Mental Accounting


There is a concept in the science of behavioral economics, which is referred to as "mental accounting." It is the process by which we label and treat different sources of money. The labeling, as the phrase suggests, is largely in our minds.

For example, we may think carefully before spending hard-earned money on a frivolous purchase, but if we won the same amount of money we spend it more easily because we categorize that income as "found money" or "extra cash." This is the way we think even though it is the same amount of money and is just as much ours as any other money we have. Win $10,000 at the casino and it somehow feels different than $10,000 you saved over the years.

Another classic example used by researchers in this area involves the difference between "cash" and other categories of money. For example, researchers will ask people, "Suppose you bought tickets to the opera for $100, and then lost them on the way to the event; would you buy another set for another $100 if you had the money on you?" Most people answer no when asked this question.

On the other hand, the typical reaction is very different when people are presented a second scenario: "You are on your way to the opera and plan to buy the tickets once you get there. Along the way you lose $100 in the street. However, you still have enough cash on hand for the tickets, so do you go to the opera as planned?" Interestingly most people answer yes to this scenario, even though in both cases the financial outcome is absolutely identical.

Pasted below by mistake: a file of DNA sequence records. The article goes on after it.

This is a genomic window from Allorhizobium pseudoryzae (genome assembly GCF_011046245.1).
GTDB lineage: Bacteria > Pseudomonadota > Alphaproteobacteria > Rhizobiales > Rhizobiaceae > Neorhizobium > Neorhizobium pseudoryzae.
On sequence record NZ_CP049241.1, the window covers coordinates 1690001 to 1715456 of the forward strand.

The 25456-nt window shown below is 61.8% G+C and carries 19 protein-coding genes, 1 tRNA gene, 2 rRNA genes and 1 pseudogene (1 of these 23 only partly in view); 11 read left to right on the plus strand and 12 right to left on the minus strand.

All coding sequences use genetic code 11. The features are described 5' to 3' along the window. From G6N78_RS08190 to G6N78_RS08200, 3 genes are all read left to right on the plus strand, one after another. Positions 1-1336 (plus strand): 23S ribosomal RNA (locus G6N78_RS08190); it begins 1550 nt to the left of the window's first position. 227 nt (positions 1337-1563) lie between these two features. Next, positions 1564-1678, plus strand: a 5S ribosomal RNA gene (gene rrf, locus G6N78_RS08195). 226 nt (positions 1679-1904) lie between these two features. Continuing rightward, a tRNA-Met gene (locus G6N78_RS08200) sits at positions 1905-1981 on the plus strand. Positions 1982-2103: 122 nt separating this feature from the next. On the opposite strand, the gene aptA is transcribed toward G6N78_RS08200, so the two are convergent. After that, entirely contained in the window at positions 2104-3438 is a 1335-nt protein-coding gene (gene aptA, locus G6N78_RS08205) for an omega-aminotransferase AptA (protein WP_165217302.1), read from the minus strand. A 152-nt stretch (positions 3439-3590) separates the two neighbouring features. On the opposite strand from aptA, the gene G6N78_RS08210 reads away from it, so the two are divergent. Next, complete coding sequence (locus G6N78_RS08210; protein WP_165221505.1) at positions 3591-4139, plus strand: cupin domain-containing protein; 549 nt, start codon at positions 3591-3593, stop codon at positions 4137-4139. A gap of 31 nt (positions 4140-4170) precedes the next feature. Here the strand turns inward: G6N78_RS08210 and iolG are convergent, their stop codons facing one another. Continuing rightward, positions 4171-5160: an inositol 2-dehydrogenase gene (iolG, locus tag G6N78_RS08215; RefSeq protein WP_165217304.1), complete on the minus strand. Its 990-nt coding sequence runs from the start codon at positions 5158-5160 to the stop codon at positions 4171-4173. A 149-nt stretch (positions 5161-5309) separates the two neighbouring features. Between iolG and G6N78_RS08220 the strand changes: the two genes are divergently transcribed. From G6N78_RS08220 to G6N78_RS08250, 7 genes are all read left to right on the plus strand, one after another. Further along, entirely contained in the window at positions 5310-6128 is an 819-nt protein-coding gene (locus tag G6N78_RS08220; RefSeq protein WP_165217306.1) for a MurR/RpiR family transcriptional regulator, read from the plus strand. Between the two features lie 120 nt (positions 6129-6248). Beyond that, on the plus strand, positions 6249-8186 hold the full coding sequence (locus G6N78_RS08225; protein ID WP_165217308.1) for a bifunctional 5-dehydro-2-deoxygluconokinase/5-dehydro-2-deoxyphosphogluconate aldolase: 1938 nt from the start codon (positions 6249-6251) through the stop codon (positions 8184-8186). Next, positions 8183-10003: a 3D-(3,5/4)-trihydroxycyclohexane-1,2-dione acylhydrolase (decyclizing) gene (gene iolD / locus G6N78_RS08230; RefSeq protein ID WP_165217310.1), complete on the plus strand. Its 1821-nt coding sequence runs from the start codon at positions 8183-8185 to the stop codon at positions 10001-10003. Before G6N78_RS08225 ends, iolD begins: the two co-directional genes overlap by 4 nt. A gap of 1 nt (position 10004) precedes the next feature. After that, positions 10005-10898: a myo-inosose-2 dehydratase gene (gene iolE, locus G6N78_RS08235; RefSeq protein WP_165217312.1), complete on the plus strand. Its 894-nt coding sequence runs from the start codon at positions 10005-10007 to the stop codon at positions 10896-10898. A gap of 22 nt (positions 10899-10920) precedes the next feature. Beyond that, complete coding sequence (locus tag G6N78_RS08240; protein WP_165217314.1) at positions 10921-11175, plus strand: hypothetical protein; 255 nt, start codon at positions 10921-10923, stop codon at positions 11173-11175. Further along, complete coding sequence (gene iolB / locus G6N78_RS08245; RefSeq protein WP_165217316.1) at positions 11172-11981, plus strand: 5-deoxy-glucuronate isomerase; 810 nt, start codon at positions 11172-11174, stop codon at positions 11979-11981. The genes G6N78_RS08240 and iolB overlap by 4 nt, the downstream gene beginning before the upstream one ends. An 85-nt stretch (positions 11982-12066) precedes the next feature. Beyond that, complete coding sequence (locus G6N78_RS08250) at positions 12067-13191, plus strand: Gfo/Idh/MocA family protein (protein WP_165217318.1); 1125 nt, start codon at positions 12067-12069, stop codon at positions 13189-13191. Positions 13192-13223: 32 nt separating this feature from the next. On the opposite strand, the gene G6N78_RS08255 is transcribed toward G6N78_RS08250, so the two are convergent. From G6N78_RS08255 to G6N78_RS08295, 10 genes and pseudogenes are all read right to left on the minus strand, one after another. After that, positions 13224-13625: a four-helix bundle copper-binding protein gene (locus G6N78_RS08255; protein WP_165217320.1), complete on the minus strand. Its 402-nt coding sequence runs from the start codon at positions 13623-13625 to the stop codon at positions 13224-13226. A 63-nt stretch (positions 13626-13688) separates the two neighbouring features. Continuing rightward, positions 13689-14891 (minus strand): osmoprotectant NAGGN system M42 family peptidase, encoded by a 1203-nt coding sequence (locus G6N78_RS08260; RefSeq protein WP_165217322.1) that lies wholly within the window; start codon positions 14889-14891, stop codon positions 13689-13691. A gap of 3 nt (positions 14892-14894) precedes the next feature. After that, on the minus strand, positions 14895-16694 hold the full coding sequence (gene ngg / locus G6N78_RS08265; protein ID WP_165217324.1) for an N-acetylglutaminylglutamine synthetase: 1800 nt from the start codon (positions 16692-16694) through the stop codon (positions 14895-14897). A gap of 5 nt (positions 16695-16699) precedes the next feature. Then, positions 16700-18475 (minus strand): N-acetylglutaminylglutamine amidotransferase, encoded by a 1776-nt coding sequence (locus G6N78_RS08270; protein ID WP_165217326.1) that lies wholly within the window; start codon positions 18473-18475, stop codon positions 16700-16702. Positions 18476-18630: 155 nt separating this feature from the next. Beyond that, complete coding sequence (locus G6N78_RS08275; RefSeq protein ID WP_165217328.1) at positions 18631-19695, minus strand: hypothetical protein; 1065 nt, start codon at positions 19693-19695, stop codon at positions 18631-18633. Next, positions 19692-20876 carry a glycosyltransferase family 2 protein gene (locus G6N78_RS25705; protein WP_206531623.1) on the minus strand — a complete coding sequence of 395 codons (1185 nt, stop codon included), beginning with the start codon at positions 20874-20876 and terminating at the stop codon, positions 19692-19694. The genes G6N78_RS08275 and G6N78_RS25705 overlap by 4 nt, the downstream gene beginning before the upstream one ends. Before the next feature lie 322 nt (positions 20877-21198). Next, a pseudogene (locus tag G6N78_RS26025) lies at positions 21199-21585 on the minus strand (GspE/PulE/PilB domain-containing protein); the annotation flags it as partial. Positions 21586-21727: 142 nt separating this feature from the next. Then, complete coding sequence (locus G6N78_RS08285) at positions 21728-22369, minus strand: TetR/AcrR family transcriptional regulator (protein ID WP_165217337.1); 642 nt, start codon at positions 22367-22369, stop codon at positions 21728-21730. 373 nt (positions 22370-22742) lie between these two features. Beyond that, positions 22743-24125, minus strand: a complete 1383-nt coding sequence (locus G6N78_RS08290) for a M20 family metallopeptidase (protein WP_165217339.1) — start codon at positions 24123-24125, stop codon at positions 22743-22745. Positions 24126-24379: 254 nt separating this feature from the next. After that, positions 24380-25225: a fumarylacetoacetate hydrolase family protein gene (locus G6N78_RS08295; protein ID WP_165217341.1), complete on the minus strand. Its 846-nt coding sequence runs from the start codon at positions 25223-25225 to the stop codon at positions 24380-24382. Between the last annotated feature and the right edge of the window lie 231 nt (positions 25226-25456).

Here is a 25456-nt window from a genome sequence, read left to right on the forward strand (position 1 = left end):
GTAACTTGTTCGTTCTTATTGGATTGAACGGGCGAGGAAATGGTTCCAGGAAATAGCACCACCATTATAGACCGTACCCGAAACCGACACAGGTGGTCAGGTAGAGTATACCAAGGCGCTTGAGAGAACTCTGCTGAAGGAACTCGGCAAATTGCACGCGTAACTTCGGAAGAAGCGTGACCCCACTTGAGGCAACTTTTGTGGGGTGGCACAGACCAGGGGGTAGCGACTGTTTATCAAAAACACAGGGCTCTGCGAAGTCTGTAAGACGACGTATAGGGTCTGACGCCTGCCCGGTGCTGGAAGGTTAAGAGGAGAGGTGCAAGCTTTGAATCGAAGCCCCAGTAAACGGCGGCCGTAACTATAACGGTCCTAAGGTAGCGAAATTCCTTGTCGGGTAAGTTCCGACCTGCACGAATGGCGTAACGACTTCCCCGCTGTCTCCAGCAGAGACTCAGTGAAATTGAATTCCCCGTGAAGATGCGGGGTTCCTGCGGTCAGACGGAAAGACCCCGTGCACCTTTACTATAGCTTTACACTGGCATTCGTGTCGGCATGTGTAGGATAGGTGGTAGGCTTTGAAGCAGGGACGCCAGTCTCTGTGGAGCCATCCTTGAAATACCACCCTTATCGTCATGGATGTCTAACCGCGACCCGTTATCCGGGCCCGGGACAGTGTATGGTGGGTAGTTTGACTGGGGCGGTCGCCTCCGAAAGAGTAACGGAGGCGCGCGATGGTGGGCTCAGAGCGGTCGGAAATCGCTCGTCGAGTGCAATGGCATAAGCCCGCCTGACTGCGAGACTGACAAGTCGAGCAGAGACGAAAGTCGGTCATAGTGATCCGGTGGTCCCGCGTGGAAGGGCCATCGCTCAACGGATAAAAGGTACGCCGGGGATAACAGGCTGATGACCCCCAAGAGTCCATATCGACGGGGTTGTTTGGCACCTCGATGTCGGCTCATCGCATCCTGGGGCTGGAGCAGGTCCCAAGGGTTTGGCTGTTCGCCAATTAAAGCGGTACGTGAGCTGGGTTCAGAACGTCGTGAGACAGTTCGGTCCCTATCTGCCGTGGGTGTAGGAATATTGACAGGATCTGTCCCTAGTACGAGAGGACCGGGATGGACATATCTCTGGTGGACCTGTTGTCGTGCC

In our first scenario, the person has already spent $100 from the mental category "opera," so it seems too expensive to spend another $100 to buy the tickets all over again. But in the second scenario, the person lost $100 cash, which is a separate category in his or her mind, making it much easier to buy the tickets as planned. The two events seem unrelated, after all. This mental accounting has its consequences, as you can imagine, and they are often seen as negative, with some degree of irrationality--or at least non-rationality--ascribed to this thinking pattern by researchers.

The negative examples are easy to imagine, and one or two are mentioned above. For example, most people would hesitate to waste $3,000 that they had saved up by setting aside $30 per week for two years, but a tax refund of $3,000 is much easier to fritter away on things that are unimportant to one's goals--even though it is the same amount and could be used in the same ways.

But the effects of mental accounting are not all negative. Perhaps you can identify a more positive example of mental accounting in your own life. Many of us use mental accounting tricks to keep from spending money, for example. You might think of money you make from an side job as different than your regular income, and thus set it aside for a special purpose. You might even reverse the usual pattern, and see windfalls as an opportunity to save all of the extra cash to start a business or travel the world.

Mental accounting, then, is something you should be aware of. Watch to see how it you are doing it now, and choose better ways to think about money.

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